Bjarki Ágúst Guðmundsson Posts

Featured Post We will be holding our course about Competitive Programming for the second time during the three weeks from April 25th to May 13th. The format will be similar as before, but hopefully with a fresh set of problems.

Note: The course material is now accessible on GitHub. Contributions are welcome.
Warmup problems

We posted this optional set of problems as a warmup for those who were eager to get started.

Problems

Lecture 1: Introduction
Covers some basic things about the course, and then introduces competitive programming.

Problems

Solve some of the following problems on Kattis. You need 5 points to get full score.

Bonus problems

If you want a challenge, you can try solving the following bonus problems.

Lecture 2: Data structures and libraries

Reviews the most basic data types and data structures. Covers how to represent big integers, sets and graphs, and how to augment binary search trees.

Problems

Solve some of the following problems on Kattis. You need 3 points to get full score.

Bonus problems

If you want a challenge, you can try solving the following bonus problems.

Lecture 3: Data structures

Reviews the Union-Find disjoint sets data structure, and covers range queries, Square Root Decomposition and Segment Trees.

Problems

Solve some of the following problems on Kattis. You need 3 points to get full score.

Bonus problems

If you want a challenge, you can try solving the following bonus problems.

Introduces problem solving paradigms, and covers complete search, backtracking, and divide & conquer. Covers binary search, and binary exponentiation.

Problems

Solve some of the following problems on Kattis. You need 3 points to get full score.

Bonus problems

If you want a challenge, you can try solving the following bonus problems.

Lecture 5: Greedy algorithms
Introduces greedy algorithms, and covers coin changing, interval scheduling, and scheduling to minimize lateness.

Material

• Lecture slides: PDF

Problems

Solve some of the following problems on Kattis. You need 3 points to get full score.

Bonus problems

If you want a challenge, you can try solving the following bonus problems.

Problem session 1

Teams of up to three students had to solve the following problems. They had three hours, and were only allowed to use a single computer.

Lecture 6: Dynamic programming

Introduces dynamic programming and goes over some examples.

Problems

Solve some of the following problems on Kattis. You need 3 points to get full score.

Bonus problems

If you want a challenge, you can try solving the following bonus problems.

Lecture 7: Unweighted graphs

Reviews basic graph theory. Covers depth-first search, breadth-first search, and applications.

Problems

Solve some of the following problems on Kattis. You need 4 points to get full score.

Bonus problems

If you want a challenge, you can try solving the following bonus problems.

Lecture 8: Graphs

Covers minimum spanning trees, shortest paths, some graph theory, and some special types of graphs.

Problems

Solve some of the following problems on Kattis. You need 3 points to get full score.

Bonus problems

If you want a challenge, you can try solving the following bonus problems.

Lecture 9: Mathematics

Covers some basic topics in mathematics, including number theory, combinatorics and game theory.

Problems

Solve some of the following problems on Kattis. You need 4 points to get full score.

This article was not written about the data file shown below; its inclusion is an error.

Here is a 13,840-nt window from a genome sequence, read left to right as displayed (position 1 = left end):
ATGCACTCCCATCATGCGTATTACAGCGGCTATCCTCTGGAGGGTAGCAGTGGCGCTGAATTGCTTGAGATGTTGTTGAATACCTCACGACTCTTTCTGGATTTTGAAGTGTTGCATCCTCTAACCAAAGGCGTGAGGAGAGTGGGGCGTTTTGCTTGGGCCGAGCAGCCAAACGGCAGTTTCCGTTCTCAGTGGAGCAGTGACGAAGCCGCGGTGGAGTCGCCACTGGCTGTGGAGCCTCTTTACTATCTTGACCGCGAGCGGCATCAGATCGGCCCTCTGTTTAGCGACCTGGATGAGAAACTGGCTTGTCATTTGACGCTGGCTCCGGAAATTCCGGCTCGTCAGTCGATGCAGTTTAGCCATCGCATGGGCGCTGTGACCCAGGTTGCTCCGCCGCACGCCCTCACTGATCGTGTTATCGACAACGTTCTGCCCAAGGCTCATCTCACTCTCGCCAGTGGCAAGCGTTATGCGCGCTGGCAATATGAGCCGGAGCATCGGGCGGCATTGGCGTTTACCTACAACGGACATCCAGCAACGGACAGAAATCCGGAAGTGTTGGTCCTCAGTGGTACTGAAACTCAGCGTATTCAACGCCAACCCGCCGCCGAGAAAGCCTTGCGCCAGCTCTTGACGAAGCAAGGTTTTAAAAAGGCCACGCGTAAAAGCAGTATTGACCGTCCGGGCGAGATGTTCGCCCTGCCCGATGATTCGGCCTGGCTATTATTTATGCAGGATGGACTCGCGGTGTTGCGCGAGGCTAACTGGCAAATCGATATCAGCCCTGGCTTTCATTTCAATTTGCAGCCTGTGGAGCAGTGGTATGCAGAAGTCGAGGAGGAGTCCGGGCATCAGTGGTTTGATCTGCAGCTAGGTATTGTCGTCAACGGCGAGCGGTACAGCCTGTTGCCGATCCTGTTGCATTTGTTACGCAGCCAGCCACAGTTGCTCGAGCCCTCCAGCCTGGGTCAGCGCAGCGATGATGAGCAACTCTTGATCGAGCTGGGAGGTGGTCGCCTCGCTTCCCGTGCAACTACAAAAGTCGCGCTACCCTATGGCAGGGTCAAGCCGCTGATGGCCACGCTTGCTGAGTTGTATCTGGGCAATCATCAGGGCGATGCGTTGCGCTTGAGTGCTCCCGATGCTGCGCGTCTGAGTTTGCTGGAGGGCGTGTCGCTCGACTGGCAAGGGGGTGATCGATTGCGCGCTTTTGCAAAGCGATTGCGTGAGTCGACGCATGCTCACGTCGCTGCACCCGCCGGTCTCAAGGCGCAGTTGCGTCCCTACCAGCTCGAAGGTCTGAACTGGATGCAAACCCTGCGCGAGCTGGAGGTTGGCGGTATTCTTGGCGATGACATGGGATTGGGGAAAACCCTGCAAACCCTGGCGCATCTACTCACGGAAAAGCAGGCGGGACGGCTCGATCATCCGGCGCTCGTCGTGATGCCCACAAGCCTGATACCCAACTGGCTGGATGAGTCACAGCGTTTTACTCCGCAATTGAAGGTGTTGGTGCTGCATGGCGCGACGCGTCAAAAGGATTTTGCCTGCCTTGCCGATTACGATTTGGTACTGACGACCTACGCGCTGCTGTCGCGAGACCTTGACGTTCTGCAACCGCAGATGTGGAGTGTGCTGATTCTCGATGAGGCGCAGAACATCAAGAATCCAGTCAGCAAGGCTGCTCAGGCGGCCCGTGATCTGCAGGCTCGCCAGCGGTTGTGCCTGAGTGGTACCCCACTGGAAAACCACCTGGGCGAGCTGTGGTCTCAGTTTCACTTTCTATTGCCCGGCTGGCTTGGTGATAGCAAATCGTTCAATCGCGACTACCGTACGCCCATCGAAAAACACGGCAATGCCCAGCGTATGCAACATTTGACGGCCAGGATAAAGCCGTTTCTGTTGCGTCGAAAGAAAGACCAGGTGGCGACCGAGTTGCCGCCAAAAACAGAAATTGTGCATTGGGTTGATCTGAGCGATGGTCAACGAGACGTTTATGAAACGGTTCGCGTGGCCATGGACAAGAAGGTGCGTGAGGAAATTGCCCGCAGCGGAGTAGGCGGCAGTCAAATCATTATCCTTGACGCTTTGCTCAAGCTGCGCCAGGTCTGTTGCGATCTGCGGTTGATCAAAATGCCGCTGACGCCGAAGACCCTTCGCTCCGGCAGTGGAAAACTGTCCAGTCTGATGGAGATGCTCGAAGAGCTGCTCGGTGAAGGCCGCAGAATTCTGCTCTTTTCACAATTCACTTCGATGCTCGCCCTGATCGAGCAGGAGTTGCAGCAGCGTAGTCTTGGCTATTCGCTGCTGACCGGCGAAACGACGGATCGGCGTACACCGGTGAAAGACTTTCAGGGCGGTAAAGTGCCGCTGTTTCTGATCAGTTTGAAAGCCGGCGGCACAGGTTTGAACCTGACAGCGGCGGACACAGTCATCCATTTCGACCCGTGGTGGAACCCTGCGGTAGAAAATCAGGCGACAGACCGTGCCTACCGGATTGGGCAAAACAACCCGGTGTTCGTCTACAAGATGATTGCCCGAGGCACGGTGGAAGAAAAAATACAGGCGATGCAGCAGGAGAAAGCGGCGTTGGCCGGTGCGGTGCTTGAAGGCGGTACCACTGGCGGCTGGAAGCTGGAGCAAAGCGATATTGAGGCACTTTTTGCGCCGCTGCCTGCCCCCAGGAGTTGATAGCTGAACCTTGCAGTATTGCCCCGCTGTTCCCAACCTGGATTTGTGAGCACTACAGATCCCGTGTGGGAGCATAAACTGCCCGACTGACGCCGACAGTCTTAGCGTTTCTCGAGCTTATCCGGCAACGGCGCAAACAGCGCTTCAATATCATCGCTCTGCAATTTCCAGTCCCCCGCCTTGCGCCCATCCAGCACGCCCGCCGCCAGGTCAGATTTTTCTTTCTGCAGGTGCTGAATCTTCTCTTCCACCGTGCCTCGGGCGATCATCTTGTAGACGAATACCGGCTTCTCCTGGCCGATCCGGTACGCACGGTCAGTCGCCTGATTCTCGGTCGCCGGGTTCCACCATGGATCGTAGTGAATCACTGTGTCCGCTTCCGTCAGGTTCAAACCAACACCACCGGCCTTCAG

Bonus problems

If you want a challenge, you can try solving the following bonus problems.

Problem session 2

Teams of up to three students had to solve the following problems. They had three hours, and were only allowed to use a single computer.

Lecture 10: Network flow

Covers maximum flow, minimum cut, bipartite matching, and other applications.

Problems

Solve some of the following problems on Kattis. You need 3 points to get full score.

Bonus problems

If you want a challenge, you can try solving the following bonus problems.

Lecture 11: Strings

Covers string matching, KMP, tries, suffix arrays, and applications.

Problems

Solve some of the following problems on Kattis. You need 3 points to get full score.

Bonus problems

If you want a challenge, you can try solving the following bonus problems.

Lecture 12: Geometry

Covers basic geometry, convex hulls, area of polygons, point in polygon, and closest pair of points.

Problems

Solve some of the following problems on Kattis. You need 3 points to get full score.

Bonus problems

If you want a challenge, you can try solving the following bonus problems.

Final exam

At the end of the course there was a four-hour individual final exam. It was as follows.

Part 1 (35%)

Solve one of the following problems.

Part 2 (15%)

Solve one of the following problems.

Part 3 (15%)

Solve one of the following problems.

Part 4 (15%)

Solve one of the following problems.

Part 5 (15%)

Solve one of the following problems.

Part 6 (15%)

Solve one of the following problems.

It was early November 2013, and me and a friend of mine, Helgi, were preparing to compete in our annual ACM-ICPC regional contest. We had been adding various algorithms and data structures to our code library, which we were allowed to bring with us to the contest. He had recently taken an Operating Systems course, where he had implemented a Skip list for use in a memory allocator. To my knowledge, Skip lists have not been used much in programming contests, but since it is a relatively simple (to code) data structure that supports the same operations as balanced binary search trees with the same (expected) time complexity, we thought it might be a good idea to add it to our library. (Note that C++, which was our programming language of choice, already provides a balanced binary search tree through its standard library, but it doesn’t support augmentation, which is something that is frequently needed in programming contests.)